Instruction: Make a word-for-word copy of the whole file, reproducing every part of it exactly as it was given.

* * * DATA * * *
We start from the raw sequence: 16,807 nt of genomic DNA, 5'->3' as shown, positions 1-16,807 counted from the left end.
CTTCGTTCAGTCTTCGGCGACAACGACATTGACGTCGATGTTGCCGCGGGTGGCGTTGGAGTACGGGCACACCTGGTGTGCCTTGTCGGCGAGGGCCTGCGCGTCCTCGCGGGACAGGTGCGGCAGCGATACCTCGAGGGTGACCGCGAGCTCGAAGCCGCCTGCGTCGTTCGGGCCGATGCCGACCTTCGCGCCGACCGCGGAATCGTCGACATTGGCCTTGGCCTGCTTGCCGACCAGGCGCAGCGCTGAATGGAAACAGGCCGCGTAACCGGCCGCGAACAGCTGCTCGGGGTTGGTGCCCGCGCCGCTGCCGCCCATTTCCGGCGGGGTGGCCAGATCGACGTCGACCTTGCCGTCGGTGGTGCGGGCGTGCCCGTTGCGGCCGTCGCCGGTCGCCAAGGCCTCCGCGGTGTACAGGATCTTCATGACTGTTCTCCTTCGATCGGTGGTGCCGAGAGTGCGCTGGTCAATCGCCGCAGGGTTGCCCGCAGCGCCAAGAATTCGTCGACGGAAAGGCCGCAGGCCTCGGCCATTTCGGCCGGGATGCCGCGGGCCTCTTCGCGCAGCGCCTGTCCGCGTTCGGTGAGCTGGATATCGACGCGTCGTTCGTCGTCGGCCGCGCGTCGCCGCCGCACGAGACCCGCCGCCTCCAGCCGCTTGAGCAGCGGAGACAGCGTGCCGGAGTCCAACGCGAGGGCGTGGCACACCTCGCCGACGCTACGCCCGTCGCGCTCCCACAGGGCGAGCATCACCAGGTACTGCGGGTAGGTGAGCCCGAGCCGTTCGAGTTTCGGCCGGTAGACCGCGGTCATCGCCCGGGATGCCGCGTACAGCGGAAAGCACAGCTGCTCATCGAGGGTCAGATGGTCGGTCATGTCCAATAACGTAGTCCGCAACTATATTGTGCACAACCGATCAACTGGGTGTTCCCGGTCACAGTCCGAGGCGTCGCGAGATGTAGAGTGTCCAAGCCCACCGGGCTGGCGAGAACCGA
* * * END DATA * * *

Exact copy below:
We start from the raw sequence: 16,807 nt of genomic DNA, 5'->3' as shown, positions 1-16,807 counted from the left end.
CTTCGTTCAGTCTTCGGCGACAACGACATTGACGTCGATGTTGCCGCGGGTGGCGTTGGAGTACGGGCACACCTGGTGTGCCTTGTCGGCGAGGGCCTGCGCGTCCTCGCGGGACAGGTGCGGCAGCGATACCTCGAGGGTGACCGCGAGCTCGAAGCCGCCTGCGTCGTTCGGGCCGATGCCGACCTTCGCGCCGACCGCGGAATCGTCGACATTGGCCTTGGCCTGCTTGCCGACCAGGCGCAGCGCTGAATGGAAACAGGCCGCGTAACCGGCCGCGAACAGCTGCTCGGGGTTGGTGCCCGCGCCGCTGCCGCCCATTTCCGGCGGGGTGGCCAGATCGACGTCGACCTTGCCGTCGGTGGTGCGGGCGTGCCCGTTGCGGCCGTCGCCGGTCGCCAAGGCCTCCGCGGTGTACAGGATCTTCATGACTGTTCTCCTTCGATCGGTGGTGCCGAGAGTGCGCTGGTCAATCGCCGCAGGGTTGCCCGCAGCGCCAAGAATTCGTCGACGGAAAGGCCGCAGGCCTCGGCCATTTCGGCCGGGATGCCGCGGGCCTCTTCGCGCAGCGCCTGTCCGCGTTCGGTGAGCTGGATATCGACGCGTCGTTCGTCGTCGGCCGCGCGTCGCCGCCGCACGAGACCCGCCGCCTCCAGCCGCTTGAGCAGCGGAGACAGCGTGCCGGAGTCCAACGCGAGGGCGTGGCACACCTCGCCGACGCTACGCCCGTCGCGCTCCCACAGGGCGAGCATCACCAGGTACTGCGGGTAGGTGAGCCCGAGCCGTTCGAGTTTCGGCCGGTAGACCGCGGTCATCGCCCGGGATGCCGCGTACAGCGGAAAGCACAGCTGCTCATCGAGGGTCAGATGGTCGGTCATGTCCAATAACGTAGTCCGCAACTATATTGTGCACAACCGATCAACTGGGTGTTCCCGGTCACAGTCCGAGGCGTCGCGAGATGTAGAGTGTCCAAGCCCACCGGGCTGGCGAGAACCGA